22718809From the Notebooks of a Middle School Princess (From the Notebooks of a Middle School Princess #1) by Meg Cabot
Release Date: May 19, 2015
Publisher: Feiwel & Friends
Source: ARC provided by publisher. (THANKS!!!)
Rating: starstarstarblank_starblank_star (3.5)
Buy It: Amazon | IndieBound

In FROM THE NOTEBOOKS OF A MIDDLE SCHOOL PRINCESS a new middle grade series, readers will see Genovia, this time through the illustrated diaries of a spunky new heroine, 12 year old Olivia Grace, who happens to be the long lost half-sister of Princess Mia Thermopolis – Goodreads

 

Review:

Part of my great Meg Cabot readathon this year was to prepare not only for the new Princess Diaries book, but the new spin off that involves Mia’s half sister. What I enjoyed right away was that I was pleased to find out that Olivia’s mom was not who I was expecting her to be! At the end of the last novel, Forever Princess, Mia’s father is infatuated with a woman, and I was silly to assume that was going to be Olivia’s mom. But! I also loved that, right from the beginning I was shocked, and I enjoyed that.

I also enjoyed Olivia as a character. She is not Mia. While she has the same struggles in school that Mia had, because those struggles are universal, her friends are different, her home life was completely different, Olivia stands on her own. Olivia lives in New Jersey with her aunt, her aunt’s husband and his two children. While she feels loved, she’s not sure that they actually love her. They tolerate her. They accept the money her mystery father sends once a month, but she feels so lonely at home. She knows she’s meant for more.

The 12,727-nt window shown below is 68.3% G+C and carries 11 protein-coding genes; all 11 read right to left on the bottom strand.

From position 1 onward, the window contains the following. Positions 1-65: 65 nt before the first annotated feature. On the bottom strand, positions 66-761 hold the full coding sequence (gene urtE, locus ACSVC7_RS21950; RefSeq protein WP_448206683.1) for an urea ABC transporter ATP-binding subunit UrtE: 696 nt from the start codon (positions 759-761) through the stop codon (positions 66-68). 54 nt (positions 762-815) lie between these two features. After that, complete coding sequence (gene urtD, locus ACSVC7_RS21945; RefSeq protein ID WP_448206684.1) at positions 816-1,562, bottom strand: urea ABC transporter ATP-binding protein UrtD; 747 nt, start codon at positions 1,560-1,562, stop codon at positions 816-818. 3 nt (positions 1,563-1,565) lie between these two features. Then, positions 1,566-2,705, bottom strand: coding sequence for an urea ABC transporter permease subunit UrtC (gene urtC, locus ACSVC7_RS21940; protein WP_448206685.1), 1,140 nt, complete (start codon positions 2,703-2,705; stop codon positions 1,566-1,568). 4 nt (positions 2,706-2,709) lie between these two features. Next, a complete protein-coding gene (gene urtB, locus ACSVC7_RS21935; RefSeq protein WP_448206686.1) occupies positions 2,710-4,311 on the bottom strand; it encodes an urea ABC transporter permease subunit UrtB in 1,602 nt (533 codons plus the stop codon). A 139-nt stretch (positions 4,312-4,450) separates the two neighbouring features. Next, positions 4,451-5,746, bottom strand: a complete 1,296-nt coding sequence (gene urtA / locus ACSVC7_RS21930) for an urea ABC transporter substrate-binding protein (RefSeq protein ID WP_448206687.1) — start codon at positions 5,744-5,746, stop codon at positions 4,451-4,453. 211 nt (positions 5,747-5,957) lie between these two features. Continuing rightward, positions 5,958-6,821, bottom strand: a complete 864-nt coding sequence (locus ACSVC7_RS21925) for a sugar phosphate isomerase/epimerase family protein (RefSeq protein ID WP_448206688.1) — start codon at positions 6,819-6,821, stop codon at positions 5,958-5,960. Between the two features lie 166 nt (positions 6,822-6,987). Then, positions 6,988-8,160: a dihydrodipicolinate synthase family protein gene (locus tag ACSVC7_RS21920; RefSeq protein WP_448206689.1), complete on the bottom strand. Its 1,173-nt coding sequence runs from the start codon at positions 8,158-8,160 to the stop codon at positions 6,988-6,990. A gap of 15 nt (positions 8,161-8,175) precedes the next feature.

And she is meant for more! What she doesn’t know is that she’s meant to be a Princess! Of Genovia! With Princess Mia! The Princess everyone loves makes a guest appearance including an illustration by Olivia. While Mia never knew she had a half-sister, now that she’s aware of Olivia, she doesn’t plan on letting Olivia go. No matter what Olivia’s aunt says.

What I loved was how fiercely protective people were of Olivia, those who really loved her, including Mia and their father. While Olivia isn’t perfect, she is a realistic pre-teen. She overthinks, she worries, she wants to fit in and be loved. Universal themes that so many pre-teens and heck, even adults, worry about.

With use of her own illustrations, Cabot, starts a whole new series, in a universe that was already dear to so many people. I cannot wait to see where Olivia goes next.